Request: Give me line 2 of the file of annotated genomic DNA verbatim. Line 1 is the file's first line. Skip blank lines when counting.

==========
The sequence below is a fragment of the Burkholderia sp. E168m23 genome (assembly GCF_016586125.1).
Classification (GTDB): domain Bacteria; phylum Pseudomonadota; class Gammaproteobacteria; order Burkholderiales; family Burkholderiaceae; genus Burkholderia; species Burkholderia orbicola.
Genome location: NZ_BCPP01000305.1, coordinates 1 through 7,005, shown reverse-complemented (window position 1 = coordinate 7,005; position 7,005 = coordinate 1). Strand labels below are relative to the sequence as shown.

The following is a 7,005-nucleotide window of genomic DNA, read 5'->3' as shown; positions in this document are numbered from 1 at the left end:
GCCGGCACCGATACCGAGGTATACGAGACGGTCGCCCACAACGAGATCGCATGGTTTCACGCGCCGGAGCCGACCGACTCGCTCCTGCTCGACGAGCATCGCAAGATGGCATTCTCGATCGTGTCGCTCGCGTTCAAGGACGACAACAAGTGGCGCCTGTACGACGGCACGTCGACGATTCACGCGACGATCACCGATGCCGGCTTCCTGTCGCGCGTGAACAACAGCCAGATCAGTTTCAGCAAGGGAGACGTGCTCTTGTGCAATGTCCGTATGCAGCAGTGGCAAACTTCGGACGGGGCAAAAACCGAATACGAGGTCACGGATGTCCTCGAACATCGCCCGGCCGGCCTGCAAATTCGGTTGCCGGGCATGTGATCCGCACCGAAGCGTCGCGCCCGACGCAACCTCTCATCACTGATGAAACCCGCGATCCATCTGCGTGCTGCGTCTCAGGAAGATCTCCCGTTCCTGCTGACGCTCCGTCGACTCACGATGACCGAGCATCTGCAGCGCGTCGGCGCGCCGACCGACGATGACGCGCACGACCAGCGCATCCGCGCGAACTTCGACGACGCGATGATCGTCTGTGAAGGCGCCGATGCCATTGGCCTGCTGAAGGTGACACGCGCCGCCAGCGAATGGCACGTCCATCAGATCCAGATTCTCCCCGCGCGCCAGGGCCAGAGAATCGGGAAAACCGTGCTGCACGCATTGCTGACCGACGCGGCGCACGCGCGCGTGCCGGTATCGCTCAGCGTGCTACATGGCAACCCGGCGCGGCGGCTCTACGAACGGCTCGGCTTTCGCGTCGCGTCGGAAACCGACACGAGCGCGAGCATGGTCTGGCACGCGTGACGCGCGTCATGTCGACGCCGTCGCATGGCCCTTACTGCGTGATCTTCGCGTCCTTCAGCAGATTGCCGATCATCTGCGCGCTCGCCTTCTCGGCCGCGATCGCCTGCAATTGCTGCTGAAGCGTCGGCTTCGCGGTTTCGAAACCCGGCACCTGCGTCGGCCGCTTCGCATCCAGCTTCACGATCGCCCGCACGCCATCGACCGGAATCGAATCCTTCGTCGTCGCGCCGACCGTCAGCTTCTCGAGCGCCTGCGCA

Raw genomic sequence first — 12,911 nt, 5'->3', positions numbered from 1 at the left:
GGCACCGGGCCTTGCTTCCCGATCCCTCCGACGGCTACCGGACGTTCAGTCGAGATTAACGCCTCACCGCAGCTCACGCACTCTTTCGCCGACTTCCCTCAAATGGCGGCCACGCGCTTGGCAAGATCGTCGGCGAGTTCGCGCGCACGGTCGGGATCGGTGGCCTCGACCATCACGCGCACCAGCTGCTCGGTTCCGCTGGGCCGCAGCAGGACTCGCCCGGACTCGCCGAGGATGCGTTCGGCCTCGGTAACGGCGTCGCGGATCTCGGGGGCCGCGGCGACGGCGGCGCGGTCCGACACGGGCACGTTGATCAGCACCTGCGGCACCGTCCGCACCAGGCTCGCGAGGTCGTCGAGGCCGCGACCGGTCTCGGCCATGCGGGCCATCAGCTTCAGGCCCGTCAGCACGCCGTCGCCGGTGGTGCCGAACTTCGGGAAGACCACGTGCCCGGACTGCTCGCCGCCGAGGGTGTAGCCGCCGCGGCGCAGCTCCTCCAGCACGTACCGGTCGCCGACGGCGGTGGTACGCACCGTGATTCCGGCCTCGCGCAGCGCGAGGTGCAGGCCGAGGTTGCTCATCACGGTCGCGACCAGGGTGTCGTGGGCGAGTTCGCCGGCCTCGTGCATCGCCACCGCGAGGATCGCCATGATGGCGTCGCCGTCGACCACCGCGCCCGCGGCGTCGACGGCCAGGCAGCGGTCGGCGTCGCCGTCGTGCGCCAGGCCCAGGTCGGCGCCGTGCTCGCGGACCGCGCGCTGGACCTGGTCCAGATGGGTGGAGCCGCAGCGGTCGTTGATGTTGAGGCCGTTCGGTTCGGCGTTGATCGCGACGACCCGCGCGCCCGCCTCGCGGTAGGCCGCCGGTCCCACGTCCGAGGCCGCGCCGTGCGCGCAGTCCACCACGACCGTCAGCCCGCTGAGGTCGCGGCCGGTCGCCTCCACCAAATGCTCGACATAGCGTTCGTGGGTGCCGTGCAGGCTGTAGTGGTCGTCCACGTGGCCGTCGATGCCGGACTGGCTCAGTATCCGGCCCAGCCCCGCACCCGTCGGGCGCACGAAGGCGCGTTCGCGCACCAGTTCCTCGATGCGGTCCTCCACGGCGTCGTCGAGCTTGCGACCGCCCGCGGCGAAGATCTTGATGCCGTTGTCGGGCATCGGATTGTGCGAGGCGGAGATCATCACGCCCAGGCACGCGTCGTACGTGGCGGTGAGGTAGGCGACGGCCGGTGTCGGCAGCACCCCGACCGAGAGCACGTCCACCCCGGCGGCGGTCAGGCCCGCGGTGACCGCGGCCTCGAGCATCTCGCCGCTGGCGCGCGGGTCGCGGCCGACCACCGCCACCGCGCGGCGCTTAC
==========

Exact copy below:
Classification (GTDB): domain Bacteria; phylum Pseudomonadota; class Gammaproteobacteria; order Burkholderiales; family Burkholderiaceae; genus Burkholderia; species Burkholderia orbicola.